Building a venture from scratch not for the faint-hearted, says gourmet tea entrepreneur

In your opinion, are there growth opportunities in the tea industry in Africa today?

Absolutely! Tea is the world’s second most drank beverage. Whereas the growth rate of coffee consumption is declining worldwide, the one of tea is growing mainly due to a growing health concern of populations. Within the tea industry, speciality tea is the fastest growing segment. The gourmet tea market is a niche which is not saturated, with only a few luxury brands. Most tea brands are in the premium and mass-market segments.

It is a well-known fact that Africa is the home of numerous raw commodities but most of them are not transformed locally. This is the case of superior quality teas which are widely unavailable in sub-Saharan Africa. And when available, often they don’t meet the quality standards of similar teas which could be found in tea houses outside of Africa. Tea is usually exported at a relatively early stage in the supply chain. Nearly all of the tea – more than 90% – is exported in its raw form to be packaged and processed abroad.

Blending and packaging are the most lucrative part of the tea trade. About 30-50% of the consumer price of tea goes towards blending, packing, packaging materials and promotion. Most of the value is not captured by the domestic industry. This is quite an absurd situation when Africa is the world’s third largest producer of tea and the world’s largest exporter. While, for a given quantity of rooibos, the local price of a basic quality is more than 20 times cheaper than a superior quality sold overseas. Most of the value-add is created outside of Africa and is not benefitting the producing communities.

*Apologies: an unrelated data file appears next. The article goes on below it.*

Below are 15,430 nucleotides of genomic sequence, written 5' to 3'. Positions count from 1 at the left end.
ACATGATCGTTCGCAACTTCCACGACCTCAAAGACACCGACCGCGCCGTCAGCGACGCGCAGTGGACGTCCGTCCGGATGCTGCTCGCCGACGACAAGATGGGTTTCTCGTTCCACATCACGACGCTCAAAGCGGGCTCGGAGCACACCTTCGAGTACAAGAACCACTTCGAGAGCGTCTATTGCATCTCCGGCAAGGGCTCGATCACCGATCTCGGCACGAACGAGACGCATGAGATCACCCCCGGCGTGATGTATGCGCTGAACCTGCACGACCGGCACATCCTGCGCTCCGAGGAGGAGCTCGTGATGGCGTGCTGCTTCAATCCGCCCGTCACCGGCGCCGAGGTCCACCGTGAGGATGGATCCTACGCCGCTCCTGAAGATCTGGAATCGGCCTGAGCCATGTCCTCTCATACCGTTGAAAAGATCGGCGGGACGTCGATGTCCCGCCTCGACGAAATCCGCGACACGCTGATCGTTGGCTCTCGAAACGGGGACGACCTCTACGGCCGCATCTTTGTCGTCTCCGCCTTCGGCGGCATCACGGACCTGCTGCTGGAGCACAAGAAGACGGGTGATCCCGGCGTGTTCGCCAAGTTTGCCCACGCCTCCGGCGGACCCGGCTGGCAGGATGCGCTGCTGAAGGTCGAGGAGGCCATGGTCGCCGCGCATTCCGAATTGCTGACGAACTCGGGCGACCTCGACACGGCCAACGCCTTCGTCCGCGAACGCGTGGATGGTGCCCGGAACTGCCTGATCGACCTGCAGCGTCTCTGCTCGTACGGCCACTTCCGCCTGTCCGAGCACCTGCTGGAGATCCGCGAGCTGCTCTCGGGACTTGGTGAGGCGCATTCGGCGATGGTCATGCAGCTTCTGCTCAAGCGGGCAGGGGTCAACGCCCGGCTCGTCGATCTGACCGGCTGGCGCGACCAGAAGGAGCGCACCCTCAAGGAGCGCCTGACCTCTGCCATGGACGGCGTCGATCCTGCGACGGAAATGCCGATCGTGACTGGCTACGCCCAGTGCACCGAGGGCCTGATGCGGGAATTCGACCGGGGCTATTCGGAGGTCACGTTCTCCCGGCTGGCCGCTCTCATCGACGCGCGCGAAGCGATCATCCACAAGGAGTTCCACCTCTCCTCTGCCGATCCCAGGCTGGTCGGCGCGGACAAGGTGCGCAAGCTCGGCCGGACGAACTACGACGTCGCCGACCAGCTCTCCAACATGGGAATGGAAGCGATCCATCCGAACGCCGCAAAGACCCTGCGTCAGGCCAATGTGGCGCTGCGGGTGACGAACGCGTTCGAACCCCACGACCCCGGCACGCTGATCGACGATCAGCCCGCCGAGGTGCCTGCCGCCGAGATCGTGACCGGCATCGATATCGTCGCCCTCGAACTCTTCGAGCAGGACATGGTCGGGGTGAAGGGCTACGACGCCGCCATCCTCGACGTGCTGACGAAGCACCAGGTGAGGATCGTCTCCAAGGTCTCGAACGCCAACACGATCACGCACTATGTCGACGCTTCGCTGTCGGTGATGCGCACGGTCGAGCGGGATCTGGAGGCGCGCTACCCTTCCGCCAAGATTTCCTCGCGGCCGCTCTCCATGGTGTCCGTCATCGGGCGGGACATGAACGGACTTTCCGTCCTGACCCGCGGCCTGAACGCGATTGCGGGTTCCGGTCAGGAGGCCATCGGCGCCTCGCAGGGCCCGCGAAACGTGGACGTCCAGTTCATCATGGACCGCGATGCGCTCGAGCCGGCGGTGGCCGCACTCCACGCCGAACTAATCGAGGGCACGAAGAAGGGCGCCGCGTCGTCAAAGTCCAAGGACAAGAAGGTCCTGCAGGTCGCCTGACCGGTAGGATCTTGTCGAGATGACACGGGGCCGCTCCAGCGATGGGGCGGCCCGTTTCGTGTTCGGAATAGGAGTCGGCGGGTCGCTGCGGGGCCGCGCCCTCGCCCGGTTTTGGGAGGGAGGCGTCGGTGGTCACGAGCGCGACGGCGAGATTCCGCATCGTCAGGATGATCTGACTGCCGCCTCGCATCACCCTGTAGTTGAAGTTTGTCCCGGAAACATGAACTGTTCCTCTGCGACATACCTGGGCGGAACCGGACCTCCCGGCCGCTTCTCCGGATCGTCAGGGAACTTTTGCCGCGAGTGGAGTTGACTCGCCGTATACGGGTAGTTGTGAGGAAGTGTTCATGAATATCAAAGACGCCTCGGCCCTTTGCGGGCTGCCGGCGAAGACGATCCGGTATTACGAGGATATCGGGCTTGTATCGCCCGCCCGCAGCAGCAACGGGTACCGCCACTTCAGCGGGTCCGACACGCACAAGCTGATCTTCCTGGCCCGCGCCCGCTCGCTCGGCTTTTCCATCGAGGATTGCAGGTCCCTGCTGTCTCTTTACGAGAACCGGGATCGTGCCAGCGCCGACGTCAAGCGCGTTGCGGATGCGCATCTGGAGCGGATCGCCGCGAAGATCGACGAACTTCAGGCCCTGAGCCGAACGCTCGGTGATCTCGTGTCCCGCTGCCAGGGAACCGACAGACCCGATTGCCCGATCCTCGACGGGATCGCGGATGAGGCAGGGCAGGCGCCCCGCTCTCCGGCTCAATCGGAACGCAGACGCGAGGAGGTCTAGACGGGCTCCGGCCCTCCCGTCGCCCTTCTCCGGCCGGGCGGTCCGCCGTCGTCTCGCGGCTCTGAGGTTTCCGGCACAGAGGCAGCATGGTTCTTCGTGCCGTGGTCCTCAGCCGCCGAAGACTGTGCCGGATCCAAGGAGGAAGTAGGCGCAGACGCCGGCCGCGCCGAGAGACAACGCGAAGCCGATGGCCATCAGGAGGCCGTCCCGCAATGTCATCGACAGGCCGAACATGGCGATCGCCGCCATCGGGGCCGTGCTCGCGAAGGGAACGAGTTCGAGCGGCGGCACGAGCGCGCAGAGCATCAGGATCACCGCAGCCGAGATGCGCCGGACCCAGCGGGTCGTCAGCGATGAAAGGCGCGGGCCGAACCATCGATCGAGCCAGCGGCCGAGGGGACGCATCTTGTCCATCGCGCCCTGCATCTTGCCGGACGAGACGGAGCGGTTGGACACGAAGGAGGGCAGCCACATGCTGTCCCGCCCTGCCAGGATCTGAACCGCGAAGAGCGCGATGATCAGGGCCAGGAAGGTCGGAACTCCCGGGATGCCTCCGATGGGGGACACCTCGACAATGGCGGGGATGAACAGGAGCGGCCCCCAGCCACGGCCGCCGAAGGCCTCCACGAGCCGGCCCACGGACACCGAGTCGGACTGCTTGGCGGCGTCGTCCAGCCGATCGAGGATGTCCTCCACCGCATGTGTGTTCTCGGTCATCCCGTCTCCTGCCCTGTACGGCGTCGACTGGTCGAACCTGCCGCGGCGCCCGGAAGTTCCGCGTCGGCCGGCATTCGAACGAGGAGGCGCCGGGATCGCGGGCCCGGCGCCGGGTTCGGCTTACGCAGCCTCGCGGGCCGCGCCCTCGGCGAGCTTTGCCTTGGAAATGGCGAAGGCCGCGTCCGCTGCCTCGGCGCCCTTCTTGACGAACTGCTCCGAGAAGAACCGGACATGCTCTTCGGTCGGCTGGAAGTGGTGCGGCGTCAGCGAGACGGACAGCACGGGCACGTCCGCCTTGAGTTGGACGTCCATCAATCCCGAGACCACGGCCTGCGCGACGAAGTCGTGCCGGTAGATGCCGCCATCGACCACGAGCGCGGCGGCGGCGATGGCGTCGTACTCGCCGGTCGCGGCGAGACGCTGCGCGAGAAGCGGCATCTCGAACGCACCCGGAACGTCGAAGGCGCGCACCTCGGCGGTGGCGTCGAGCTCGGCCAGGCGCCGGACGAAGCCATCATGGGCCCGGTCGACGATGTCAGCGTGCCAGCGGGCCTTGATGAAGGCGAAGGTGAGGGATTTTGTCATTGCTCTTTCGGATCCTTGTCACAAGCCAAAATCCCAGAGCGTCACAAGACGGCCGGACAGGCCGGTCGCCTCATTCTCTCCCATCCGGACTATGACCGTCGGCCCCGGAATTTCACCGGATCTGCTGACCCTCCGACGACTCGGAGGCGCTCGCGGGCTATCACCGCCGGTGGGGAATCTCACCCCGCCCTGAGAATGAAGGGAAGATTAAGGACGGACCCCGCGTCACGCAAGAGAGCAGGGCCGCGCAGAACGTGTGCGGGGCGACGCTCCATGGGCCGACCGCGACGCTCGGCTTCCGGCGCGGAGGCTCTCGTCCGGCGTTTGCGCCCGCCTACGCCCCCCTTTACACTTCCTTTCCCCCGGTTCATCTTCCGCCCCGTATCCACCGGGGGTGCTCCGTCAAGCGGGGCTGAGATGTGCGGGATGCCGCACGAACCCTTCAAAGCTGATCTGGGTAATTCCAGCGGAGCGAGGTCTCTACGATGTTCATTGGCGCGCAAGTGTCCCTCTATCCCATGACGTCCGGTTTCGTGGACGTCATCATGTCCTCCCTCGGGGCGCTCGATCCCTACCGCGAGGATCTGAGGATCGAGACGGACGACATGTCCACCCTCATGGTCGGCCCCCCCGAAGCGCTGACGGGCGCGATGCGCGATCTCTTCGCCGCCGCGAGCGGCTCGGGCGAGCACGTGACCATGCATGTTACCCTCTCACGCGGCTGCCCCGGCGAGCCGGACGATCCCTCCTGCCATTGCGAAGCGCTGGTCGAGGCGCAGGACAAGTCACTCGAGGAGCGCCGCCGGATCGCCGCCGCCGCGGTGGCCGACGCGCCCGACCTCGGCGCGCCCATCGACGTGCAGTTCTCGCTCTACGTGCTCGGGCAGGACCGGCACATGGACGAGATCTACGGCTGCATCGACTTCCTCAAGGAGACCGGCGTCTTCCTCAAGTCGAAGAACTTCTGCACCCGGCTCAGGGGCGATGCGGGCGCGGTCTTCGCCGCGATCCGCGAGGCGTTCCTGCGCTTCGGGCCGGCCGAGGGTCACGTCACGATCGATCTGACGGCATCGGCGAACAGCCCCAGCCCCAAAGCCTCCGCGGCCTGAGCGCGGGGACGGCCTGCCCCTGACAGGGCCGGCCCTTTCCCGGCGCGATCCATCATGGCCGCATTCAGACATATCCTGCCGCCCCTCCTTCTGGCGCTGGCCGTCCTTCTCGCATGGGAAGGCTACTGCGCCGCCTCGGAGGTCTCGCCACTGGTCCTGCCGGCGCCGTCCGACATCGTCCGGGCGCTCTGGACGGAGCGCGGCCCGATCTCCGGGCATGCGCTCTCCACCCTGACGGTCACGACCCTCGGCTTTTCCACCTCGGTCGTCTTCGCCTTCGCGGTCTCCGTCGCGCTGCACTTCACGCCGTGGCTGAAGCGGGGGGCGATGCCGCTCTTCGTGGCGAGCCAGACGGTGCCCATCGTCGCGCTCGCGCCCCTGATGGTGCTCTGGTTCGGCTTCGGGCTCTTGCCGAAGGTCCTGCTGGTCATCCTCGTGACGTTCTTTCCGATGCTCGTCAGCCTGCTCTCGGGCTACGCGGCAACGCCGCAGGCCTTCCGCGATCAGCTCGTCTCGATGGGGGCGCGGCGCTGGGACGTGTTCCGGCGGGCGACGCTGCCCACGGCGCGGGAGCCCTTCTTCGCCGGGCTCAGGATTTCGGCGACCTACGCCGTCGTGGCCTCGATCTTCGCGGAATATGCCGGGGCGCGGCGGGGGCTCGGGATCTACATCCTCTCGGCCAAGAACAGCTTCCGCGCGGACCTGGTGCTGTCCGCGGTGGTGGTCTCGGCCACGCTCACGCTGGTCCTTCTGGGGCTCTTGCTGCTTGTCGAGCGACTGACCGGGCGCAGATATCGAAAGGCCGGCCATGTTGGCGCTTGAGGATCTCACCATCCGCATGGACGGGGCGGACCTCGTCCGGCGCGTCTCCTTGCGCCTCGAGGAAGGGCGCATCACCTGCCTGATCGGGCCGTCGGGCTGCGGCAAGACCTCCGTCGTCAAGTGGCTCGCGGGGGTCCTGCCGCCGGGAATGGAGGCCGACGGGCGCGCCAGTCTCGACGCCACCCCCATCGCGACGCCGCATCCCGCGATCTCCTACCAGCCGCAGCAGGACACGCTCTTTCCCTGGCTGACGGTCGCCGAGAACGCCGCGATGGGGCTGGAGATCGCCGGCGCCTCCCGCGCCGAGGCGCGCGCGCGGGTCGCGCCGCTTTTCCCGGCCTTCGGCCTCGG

In addition, marketing is becoming ever more important for tea brands. Tea production countries are usually insufficiently equipped to address consumer choices, which make value addition even more difficult. Large profits therefore do not accrue to the tea-producing countries, let alone to the small farmers or plantation labour force. This alienation of the farmer from the market is worsened by the increasing market share of innovative processed products, such as iced tea or instant tea, that demand advanced production and packing technology and a matching marketing budget. In creating an African gourmet tea brand, YSWARA, we are retaining most of the value-add in Africa and participating in a movement to reverse the status quo.

As a respected businesswoman, what advice do you have for other aspiring women entrepreneurs trying to make it in Africa?

Before you start anything, my advice is to find your passion and pursue it passionately. In addition, as an entrepreneur, you need to be able to create a compelling vision, to passionately own the vision, to define the roadmap to execution, and to bring together and relentlessly drive the energies, the talents and the values necessary to ensure success. You need to become an execution machine. Building a venture from scratch is not for the faint-hearted, you need to be courageous, tenacious, have perseverance and resilience. Never take no for an answer and be solution-oriented, constantly.

I love this quote from journalist Eric T. Wagner who wrote: “True entrepreneurs never, never, never quit. Never. Like a bull-dog latched onto a bone. Like a mountain lion with its jaws around the neck of a deer. You’re not prying any of this loose. And the same goes for trying to hold a good entrepreneur down. Not going to happen.”